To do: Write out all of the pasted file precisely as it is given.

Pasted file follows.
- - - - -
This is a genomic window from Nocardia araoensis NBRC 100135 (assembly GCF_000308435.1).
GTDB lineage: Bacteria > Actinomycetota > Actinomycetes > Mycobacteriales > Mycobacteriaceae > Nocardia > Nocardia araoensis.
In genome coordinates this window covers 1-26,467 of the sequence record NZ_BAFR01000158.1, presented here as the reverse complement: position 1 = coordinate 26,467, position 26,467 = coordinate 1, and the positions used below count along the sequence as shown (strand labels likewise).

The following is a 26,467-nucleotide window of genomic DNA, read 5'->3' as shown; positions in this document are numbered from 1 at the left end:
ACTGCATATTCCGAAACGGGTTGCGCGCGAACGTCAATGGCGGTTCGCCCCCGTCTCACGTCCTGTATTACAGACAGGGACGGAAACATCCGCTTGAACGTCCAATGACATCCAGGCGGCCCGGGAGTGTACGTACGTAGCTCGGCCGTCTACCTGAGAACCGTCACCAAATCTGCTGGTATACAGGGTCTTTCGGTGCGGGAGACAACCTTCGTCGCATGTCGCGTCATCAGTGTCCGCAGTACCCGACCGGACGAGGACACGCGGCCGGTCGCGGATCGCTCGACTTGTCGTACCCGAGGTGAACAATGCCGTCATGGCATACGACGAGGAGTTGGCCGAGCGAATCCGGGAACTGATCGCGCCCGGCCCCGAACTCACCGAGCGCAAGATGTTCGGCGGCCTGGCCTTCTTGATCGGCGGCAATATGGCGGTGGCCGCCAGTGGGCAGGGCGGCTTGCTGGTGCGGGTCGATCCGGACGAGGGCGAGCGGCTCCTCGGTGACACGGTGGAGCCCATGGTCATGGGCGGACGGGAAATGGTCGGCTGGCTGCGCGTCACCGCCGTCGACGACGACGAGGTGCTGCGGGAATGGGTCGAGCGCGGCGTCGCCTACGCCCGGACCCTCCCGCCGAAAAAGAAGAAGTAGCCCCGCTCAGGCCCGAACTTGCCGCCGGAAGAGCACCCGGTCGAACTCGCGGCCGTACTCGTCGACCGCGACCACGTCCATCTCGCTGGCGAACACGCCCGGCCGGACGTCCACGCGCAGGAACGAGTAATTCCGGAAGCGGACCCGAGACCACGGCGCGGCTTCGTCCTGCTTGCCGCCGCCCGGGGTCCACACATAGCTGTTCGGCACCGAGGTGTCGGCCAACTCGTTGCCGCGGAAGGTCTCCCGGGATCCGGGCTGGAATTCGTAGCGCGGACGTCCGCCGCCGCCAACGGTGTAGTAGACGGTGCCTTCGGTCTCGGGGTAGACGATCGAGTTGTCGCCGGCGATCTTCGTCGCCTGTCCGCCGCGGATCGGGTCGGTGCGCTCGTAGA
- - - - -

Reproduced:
This is a genomic window from Nocardia araoensis NBRC 100135 (assembly GCF_000308435.1).
GTDB lineage: Bacteria > Actinomycetota > Actinomycetes > Mycobacteriales > Mycobacteriaceae > Nocardia > Nocardia araoensis.
In genome coordinates this window covers 1-26,467 of the sequence record NZ_BAFR01000158.1, presented here as the reverse complement: position 1 = coordinate 26,467, position 26,467 = coordinate 1, and the positions used below count along the sequence as shown (strand labels likewise).

The following is a 26,467-nucleotide window of genomic DNA, read 5'->3' as shown; positions in this document are numbered from 1 at the left end:
ACTGCATATTCCGAAACGGGTTGCGCGCGAACGTCAATGGCGGTTCGCCCCCGTCTCACGTCCTGTATTACAGACAGGGACGGAAACATCCGCTTGAACGTCCAATGACATCCAGGCGGCCCGGGAGTGTACGTACGTAGCTCGGCCGTCTACCTGAGAACCGTCACCAAATCTGCTGGTATACAGGGTCTTTCGGTGCGGGAGACAACCTTCGTCGCATGTCGCGTCATCAGTGTCCGCAGTACCCGACCGGACGAGGACACGCGGCCGGTCGCGGATCGCTCGACTTGTCGTACCCGAGGTGAACAATGCCGTCATGGCATACGACGAGGAGTTGGCCGAGCGAATCCGGGAACTGATCGCGCCCGGCCCCGAACTCACCGAGCGCAAGATGTTCGGCGGCCTGGCCTTCTTGATCGGCGGCAATATGGCGGTGGCCGCCAGTGGGCAGGGCGGCTTGCTGGTGCGGGTCGATCCGGACGAGGGCGAGCGGCTCCTCGGTGACACGGTGGAGCCCATGGTCATGGGCGGACGGGAAATGGTCGGCTGGCTGCGCGTCACCGCCGTCGACGACGACGAGGTGCTGCGGGAATGGGTCGAGCGCGGCGTCGCCTACGCCCGGACCCTCCCGCCGAAAAAGAAGAAGTAGCCCCGCTCAGGCCCGAACTTGCCGCCGGAAGAGCACCCGGTCGAACTCGCGGCCGTACTCGTCGACCGCGACCACGTCCATCTCGCTGGCGAACACGCCCGGCCGGACGTCCACGCGCAGGAACGAGTAATTCCGGAAGCGGACCCGAGACCACGGCGCGGCTTCGTCCTGCTTGCCGCCGCCCGGGGTCCACACATAGCTGTTCGGCACCGAGGTGTCGGCCAACTCGTTGCCGCGGAAGGTCTCCCGGGATCCGGGCTGGAATTCGTAGCGCGGACGTCCGCCGCCGCCAACGGTGTAGTAGACGGTGCCTTCGGTCTCGGGGTAGACGATCGAGTTGTCGCCGGCGATCTTCGTCGCCTGTCCGCCGCGGATCGGGTCGGTGCGCTCGTAGA